Debunking America’s Populist Narrative
J. Bradford DeLong
BERKELEY – One does not need to be particularly good at hearing to decipher the dog whistles being used during this year’s election campaign in the United States. Listen even briefly, and you will understand that Mexicans and Chinese are working with Wall Street to forge lousy trade deals that rob American workers of their rightful jobs, and that Muslims want to blow everyone up.
How Fickle Markets Are Challenging ECB’s Mario Draghi
The bank faces challenges from market moves
By Richard Barley
How Covenants Make Us
The War Whose Name No One Dares to Utter
Editor, This Week in Geopolitics
Wisdom wanes for ‘don’t fight the Fed’
For generations, “Don’t fight the Fed” was a mantra beaten into market neophytes by Wall Street’s grizzled veterans. Now the tables seem to have turned.
The US bond market, through low yields, has long reflected the wider market view that the Fed’s outlook for the economy, inflation and interest rate policy was optimistic.
Now it appears the Fed is coming around to the market’s view, as the central bank worries more about the negatives than the positives in the economy.
“We feel too close to the market fearing central bank ineffectiveness for comfort. The market rejoices in Yellen’s dovishness, but with a fear about how long the impact will last.”
Ostensibly, the data still matters. Speaking to the Economic Club of New York, Ms Yellen reiterated the Fed mantra that “our actions are data-dependent”.
Many analysts and investors, however, have seized on the dichotomy between the reasonable economic fundamentals and Fed dovishness as proof the US central bank is more influenced by markets than it dares admit.
Fed officials bridle at suggestions they can be pushed around by markets. Ms Yellen is the official who matters, so when she speaks of the need to “take into account the potential fallout from recent global economic and financial developments, which have been marked by bouts of turbulence since the turn of the year”, it is fair to assume the Fed no longer treats market mood with blithe disregard.
Some feared the market turmoil was severe enough to raise the risk of a US recession. But the US economy has proved resilient and markets have snapped back. That is largely thanks to the market anticipating Fed caution and its retreat from the prospect of four interest rate rises in 2016, as Ms Yellen herself noted.
According to Steven Englander at Citigroup, this suggests she regards this hair trigger reaction as “not only correct but desirable and likely to be confirmed by subsequent Fed action”.
This offsetting theme is one Ms Yellen likes. The market is helping to act as an “automatic stabiliser” for the economy because incoming data surprises “typically induce changes in market expectations about the likely future path of policy, resulting in movements in bond yields that act to buffer the economy from shocks”, she said.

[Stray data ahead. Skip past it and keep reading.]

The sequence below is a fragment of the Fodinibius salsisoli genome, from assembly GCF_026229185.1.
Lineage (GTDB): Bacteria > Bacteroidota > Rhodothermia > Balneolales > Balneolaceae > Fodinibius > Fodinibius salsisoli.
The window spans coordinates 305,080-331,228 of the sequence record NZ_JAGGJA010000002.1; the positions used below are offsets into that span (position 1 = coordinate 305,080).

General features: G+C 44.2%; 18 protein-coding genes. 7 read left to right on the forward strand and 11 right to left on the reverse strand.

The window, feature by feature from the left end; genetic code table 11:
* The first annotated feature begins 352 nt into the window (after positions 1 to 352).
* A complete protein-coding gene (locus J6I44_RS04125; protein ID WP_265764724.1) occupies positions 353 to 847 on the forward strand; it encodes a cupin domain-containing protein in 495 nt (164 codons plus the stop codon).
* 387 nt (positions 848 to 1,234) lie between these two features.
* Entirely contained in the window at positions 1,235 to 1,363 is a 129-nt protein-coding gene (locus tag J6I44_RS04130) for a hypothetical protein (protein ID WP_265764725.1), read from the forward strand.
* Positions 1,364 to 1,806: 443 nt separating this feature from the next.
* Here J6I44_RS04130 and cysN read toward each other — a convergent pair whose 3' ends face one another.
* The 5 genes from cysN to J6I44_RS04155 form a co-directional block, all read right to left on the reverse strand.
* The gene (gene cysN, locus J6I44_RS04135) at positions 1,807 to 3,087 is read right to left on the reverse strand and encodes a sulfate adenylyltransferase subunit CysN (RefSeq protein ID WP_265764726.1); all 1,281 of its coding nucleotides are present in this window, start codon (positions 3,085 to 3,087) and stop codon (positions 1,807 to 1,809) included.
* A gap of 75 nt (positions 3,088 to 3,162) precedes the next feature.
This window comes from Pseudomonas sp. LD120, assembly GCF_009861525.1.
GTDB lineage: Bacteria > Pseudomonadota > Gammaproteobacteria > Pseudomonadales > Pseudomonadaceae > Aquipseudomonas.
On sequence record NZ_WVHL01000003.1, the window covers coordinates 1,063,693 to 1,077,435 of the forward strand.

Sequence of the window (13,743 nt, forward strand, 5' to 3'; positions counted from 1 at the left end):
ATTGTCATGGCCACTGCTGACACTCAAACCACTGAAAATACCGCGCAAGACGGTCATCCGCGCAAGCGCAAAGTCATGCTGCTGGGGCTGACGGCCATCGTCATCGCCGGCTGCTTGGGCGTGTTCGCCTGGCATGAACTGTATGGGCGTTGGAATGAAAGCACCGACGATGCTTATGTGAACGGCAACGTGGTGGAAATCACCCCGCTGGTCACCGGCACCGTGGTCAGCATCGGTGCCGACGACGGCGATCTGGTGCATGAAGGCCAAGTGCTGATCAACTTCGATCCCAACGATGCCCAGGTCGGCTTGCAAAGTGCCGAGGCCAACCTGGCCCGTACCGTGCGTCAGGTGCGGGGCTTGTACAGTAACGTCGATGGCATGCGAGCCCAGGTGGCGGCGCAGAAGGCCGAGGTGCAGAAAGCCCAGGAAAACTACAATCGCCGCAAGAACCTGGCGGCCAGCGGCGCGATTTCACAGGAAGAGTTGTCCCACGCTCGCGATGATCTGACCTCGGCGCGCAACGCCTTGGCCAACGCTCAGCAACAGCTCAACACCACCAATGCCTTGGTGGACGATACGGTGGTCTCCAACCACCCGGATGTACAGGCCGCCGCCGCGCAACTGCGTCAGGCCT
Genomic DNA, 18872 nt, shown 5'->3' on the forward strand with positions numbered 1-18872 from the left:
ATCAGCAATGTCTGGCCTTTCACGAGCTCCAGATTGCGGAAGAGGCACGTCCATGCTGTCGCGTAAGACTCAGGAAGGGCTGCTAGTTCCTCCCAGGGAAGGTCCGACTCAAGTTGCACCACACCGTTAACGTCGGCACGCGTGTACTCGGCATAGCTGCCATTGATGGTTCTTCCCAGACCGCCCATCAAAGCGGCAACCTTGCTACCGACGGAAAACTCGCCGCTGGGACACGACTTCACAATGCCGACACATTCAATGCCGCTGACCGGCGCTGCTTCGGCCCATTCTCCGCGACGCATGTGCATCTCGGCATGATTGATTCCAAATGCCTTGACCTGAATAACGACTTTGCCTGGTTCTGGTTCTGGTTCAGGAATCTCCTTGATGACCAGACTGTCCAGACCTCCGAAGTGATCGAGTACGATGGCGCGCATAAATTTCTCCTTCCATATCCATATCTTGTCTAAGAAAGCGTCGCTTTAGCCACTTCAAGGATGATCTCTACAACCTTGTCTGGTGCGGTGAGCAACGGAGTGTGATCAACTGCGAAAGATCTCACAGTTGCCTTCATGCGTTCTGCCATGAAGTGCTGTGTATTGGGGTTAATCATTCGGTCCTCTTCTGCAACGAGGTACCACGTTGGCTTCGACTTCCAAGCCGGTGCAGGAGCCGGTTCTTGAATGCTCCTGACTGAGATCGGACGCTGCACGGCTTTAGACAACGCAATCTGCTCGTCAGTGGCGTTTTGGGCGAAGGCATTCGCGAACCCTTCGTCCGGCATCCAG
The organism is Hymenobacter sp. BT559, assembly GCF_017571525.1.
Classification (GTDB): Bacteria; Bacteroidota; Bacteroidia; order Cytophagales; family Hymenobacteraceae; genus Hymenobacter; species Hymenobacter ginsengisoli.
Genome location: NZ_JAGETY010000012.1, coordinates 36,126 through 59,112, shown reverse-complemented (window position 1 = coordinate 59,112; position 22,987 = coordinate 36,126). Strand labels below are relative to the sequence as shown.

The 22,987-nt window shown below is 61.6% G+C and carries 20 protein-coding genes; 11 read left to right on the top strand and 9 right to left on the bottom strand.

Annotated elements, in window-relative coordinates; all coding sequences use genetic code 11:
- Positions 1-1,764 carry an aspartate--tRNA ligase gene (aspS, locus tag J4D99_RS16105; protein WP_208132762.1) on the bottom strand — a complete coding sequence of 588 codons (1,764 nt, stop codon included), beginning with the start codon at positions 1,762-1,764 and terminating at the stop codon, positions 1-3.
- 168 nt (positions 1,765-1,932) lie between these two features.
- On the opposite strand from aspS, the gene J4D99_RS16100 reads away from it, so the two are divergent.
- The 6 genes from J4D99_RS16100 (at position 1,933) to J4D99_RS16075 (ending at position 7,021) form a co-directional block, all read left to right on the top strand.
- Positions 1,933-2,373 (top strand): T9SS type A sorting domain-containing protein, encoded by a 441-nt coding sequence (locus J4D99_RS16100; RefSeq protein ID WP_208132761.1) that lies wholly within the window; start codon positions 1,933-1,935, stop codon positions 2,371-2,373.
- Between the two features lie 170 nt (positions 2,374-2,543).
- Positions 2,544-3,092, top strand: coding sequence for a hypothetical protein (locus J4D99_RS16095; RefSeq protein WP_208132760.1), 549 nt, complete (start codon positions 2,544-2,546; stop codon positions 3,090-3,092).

But is Ms Yellen in danger of letting markets dictate Fed policy? After all, she recognised that the headwinds of weak global growth, low oil and China uncertainty were likely to ease, and yet despite efforts by hawkish Fed members to talk up rate-rise prospects, the dovish tone of Ms Yellen prevails.
Acute sensitivity to market ructions follows the financial crisis, when the Fed was slow to track parts of the bond market. Nonetheless, some investors are wary that the central bank’s ability and inclination to support the market — in the face of the economic data — could in the long run prove unhealthy as it introduces a more fickle dynamic into policymaking.
For example, if markets continue to heal from the early-year fright, it could force the Fed to restore its initial rate outlook for 2016. If that sends markets back into a tailspin it may spur the Fed to once again reverse course.
“It’s a delicate balancing act they [the Fed officials] have to figure out,” says Gregory Peters, a bond fund manager at Prudential.
Les doy cordialmente la bienvenida a este Blog informativo con artículos, análisis y comentarios de publicaciones especializadas y especialmente seleccionadas, principalmente sobre temas económicos, financieros y políticos de actualidad, que esperamos y deseamos, sean de su máximo interés, utilidad y conveniencia.
Pensamos que solo comprendiendo cabalmente el presente, es que podemos proyectarnos acertadamente hacia el futuro.
Gonzalo Raffo de Lavalle
Las convicciones son mas peligrosos enemigos de la verdad que las mentiras.
Quien conoce su ignorancia revela la mas profunda sabiduría. Quien ignora su ignorancia vive en la mas profunda ilusión.
“There are decades when nothing happens and there are weeks when decades happen.”
Vladimir Ilyich Lenin
You only find out who is swimming naked when the tide goes out.
No soy alguien que sabe, sino alguien que busca.
Only Gold is money. Everything else is debt.
Las grandes almas tienen voluntades; las débiles tan solo deseos.
Quien no lo ha dado todo no ha dado nada.
History repeats itself, first as tragedy, second as farce.
We are travelers on a cosmic journey, stardust, swirling and dancing in the eddies and whirlpools of infinity. Life is eternal. We have stopped for a moment to encounter each other, to meet, to love, to share.This is a precious moment. It is a little parenthesis in eternity.